Conservatives proposing new laws to limit ability of trade unions to take industrial action
FIRST MINISTER Nicola Sturgeon and the Scottish Trades Union Congress have agreed a memorandum of understanding reflecting their “shared priorities” on devolution of powers relating to work and social security, as well as opposing David Cameron’s austerity agenda and attack on workers’ rights.
In announcing the memorandum, Sturgeon stated: “The Scottish Government and the STUC share very real concerns about the impact further austerity could have in Scotland, combined with welfare cuts and the potential erosion of employment rights.
Sturgeon said: “The Scottish Government and the STUC share very real concerns about the impact further austerity could have in Scotland, combined with welfare cuts and the potential erosion of employment rights.
“We know further spending cuts will only further hit our most vulnerable communities.”
The memorandum, agreed in the first bi-annual meeting between the First Minister and the STUC, which is the affiliate body for over 600,000 trade unionists in Scotland, is significant as it follows the SNP’s near wipeout of Labour in Scotland, with the trade union movement traditionally associated with the Labour party.
The meeting discussed the General Election result, but no details have been released about the contents of that discussion.
“Smith would support workers breaking the law in resistance to the new proposed measures.”
STUC General Secretary Grahame Smith said in the joint memorandum announcement that the trade union body would “work with the Scottish Government and other civic organisations to oppose this unnecessary and damaging new dose of austerity”.
He added: “The STUC strongly believes that programme of the new UK Government will inevitably result in a weaker economy and a significant increase in inequality.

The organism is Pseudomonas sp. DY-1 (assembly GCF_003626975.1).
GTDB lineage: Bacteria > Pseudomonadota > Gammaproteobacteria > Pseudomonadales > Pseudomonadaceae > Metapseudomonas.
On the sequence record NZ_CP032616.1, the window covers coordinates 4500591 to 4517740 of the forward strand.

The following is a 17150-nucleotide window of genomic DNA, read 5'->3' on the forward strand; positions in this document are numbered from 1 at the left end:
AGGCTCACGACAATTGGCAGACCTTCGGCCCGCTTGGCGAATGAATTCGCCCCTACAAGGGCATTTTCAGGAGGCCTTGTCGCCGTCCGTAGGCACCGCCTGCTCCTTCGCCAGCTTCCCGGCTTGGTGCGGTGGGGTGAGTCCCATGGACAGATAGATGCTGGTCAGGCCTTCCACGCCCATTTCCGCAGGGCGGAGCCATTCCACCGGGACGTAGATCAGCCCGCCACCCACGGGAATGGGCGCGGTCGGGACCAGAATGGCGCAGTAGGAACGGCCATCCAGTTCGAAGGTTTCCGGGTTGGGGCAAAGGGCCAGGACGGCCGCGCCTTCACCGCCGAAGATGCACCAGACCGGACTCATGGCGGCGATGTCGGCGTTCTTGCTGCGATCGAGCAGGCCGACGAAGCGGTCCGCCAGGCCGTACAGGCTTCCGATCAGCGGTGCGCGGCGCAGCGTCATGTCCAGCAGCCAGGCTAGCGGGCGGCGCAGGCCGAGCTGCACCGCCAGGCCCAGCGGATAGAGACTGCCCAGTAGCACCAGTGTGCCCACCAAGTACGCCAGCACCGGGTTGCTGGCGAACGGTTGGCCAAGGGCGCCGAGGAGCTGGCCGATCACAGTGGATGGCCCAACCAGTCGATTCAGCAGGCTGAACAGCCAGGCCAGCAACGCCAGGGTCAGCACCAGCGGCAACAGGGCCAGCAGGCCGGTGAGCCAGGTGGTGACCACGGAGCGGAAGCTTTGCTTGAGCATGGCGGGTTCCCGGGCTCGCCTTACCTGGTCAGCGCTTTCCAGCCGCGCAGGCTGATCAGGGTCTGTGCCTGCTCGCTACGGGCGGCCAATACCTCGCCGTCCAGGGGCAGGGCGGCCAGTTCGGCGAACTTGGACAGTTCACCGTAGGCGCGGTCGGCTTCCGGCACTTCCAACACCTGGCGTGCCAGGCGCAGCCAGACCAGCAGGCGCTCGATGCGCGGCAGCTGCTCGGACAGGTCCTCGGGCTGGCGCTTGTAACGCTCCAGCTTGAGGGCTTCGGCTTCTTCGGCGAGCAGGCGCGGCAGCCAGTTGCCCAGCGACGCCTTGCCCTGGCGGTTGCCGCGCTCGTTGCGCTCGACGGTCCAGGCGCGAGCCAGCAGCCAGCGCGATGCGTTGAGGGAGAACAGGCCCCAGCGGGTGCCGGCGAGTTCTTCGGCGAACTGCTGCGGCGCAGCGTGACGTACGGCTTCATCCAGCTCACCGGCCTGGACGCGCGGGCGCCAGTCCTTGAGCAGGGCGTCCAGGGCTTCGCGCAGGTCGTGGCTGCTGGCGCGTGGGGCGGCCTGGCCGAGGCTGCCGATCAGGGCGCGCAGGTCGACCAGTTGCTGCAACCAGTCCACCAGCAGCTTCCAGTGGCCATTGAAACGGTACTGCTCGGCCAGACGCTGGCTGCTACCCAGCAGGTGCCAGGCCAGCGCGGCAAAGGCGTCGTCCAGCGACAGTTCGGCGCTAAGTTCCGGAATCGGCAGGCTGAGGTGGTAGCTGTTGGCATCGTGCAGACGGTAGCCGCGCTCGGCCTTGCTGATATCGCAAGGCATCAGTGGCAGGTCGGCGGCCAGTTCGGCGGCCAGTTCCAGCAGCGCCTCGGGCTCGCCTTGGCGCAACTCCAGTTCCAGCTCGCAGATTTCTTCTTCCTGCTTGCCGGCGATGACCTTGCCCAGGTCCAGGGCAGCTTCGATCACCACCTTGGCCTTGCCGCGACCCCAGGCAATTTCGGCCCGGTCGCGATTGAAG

“Further swingeing cuts in departmental and social security spending threaten both the economic recovery and the living standards of society’s most vulnerable people.
“The attack on employment and trade union rights will further undermine workplace democracy and leave Scottish workers as some of the weakest legal protections in the developed world.”
“Labour faces a formidable challenge from the SNP” Grahame Smith, STUC
The new UK Government Business Secretary Sajid Javid has stated that he will be seeking to bring in new laws to limit the ability of trade unions to take industrial action, with a 40 per cent threshold of the overall workforce needed for unions to conduct a legal strike.
Trade unions argue that it is a blatant attack on their democratic rights, and Smith stated in a speech at the STUC’s May Day rally in Glasgow that he would support workers breaking the law in resistance to the new proposed measures.
Smith was critical of Scottish Labour in the run-up to the General Election, stating in February that leader Jim Murphy was running a “populist” campaign for the return of alcohol to football matches and had “nothing” to say about improving trade union rights.
Smith added: “Labour faces a formidable challenge from the SNP which is certain to make much of its support for the recommendations of the Working Together review, instigated by the Scottish Government to highlight the positive role played by unions in Scotland, in direct contrast to the Westminster government’s Carr review on the conduct of industrial action.
“The Scottish Government has already started to implement some of the 30 recommendations of the Working Together review, conducted by academics and an equal number of union and employer representatives.” (Click here to read more).
The Scottish Government and the STUC have begun a joint ‘fair work commission’ to look at how to improve trade union and workers’ rights in Scotland, as well as what industrial relations changes could be made to boost productivity and innovation.
Picture courtesy of quisnovus